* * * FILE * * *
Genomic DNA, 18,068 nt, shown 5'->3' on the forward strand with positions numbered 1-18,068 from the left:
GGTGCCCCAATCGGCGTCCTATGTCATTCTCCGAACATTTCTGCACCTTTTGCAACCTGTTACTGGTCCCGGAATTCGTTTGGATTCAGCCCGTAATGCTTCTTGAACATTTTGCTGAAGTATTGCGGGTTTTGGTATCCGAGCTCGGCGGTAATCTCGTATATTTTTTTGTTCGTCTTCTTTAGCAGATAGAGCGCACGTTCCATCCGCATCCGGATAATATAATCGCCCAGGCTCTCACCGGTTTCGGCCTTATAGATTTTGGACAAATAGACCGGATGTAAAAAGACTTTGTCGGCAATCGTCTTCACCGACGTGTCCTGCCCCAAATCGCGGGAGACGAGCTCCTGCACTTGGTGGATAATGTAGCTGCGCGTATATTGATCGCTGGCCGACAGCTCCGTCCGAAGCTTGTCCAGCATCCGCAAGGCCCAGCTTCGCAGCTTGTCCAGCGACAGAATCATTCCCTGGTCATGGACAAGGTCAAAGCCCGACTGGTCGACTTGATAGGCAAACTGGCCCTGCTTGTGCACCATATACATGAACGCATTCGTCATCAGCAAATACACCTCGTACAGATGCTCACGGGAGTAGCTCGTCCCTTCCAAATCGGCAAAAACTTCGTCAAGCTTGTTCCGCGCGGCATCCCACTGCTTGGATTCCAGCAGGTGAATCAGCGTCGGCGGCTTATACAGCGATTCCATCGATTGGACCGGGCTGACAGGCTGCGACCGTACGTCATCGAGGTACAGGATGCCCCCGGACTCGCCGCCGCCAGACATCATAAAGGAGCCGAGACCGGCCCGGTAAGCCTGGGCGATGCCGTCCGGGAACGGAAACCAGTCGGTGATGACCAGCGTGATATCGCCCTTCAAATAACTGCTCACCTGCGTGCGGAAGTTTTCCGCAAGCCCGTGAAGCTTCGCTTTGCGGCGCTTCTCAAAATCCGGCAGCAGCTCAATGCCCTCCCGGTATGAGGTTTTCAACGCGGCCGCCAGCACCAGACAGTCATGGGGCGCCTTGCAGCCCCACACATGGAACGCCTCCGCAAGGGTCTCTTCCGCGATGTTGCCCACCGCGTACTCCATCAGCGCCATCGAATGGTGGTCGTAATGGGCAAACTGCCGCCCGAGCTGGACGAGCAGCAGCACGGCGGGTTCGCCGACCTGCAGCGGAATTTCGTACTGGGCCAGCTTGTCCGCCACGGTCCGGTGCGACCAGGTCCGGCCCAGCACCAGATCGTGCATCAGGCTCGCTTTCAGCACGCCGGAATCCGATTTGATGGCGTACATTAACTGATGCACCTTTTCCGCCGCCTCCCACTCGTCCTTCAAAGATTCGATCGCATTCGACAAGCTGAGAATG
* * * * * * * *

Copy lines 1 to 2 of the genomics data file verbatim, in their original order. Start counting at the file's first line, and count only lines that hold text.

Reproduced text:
Genomic DNA, 18,068 nt, shown 5'->3' on the forward strand with positions numbered 1-18,068 from the left:
GGTGCCCCAATCGGCGTCCTATGTCATTCTCCGAACATTTCTGCACCTTTTGCAACCTGTTACTGGTCCCGGAATTCGTTTGGATTCAGCCCGTAATGCTTCTTGAACATTTTGCTGAAGTATTGCGGGTTTTGGTATCCGAGCTCGGCGGTAATCTCGTATATTTTTTTGTTCGTCTTCTTTAGCAGATAGAGCGCACGTTCCATCCGCATCCGGATAATATAATCGCCCAGGCTCTCACCGGTTTCGGCCTTATAGATTTTGGACAAATAGACCGGATGTAAAAAGACTTTGTCGGCAATCGTCTTCACCGACGTGTCCTGCCCCAAATCGCGGGAGACGAGCTCCTGCACTTGGTGGATAATGTAGCTGCGCGTATATTGATCGCTGGCCGACAGCTCCGTCCGAAGCTTGTCCAGCATCCGCAAGGCCCAGCTTCGCAGCTTGTCCAGCGACAGAATCATTCCCTGGTCATGGACAAGGTCAAAGCCCGACTGGTCGACTTGATAGGCAAACTGGCCCTGCTTGTGCACCATATACATGAACGCATTCGTCATCAGCAAATACACCTCGTACAGATGCTCACGGGAGTAGCTCGTCCCTTCCAAATCGGCAAAAACTTCGTCAAGCTTGTTCCGCGCGGCATCCCACTGCTTGGATTCCAGCAGGTGAATCAGCGTCGGCGGCTTATACAGCGATTCCATCGATTGGACCGGGCTGACAGGCTGCGACCGTACGTCATCGAGGTACAGGATGCCCCCGGACTCGCCGCCGCCAGACATCATAAAGGAGCCGAGACCGGCCCGGTAAGCCTGGGCGATGCCGTCCGGGAACGGAAACCAGTCGGTGATGACCAGCGTGATATCGCCCTTCAAATAACTGCTCACCTGCGTGCGGAAGTTTTCCGCAAGCCCGTGAAGCTTCGCTTTGCGGCGCTTCTCAAAATCCGGCAGCAGCTCAATGCCCTCCCGGTATGAGGTTTTCAACGCGGCCGCCAGCACCAGACAGTCATGGGGCGCCTTGCAGCCCCACACATGGAACGCCTCCGCAAGGGTCTCTTCCGCGATGTTGCCCACCGCGTACTCCATCAGCGCCATCGAATGGTGGTCGTAATGGGCAAACTGCCGCCCGAGCTGGACGAGCAGCAGCACGGCGGGTTCGCCGACCTGCAGCGGAATTTCGTACTGGGCCAGCTTGTCCGCCACGGTCCGGTGCGACCAGGTCCGGCCCAGCACCAGATCGTGCATCAGGCTCGCTTTCAGCACGCCGGAATCCGATTTGATGGCGTACATTAACTGATGCACCTTTTCCGCCGCCTCCCACTCGTCCTTCAAAGATTCGATCGCATTCGACAAGCTGAGAATG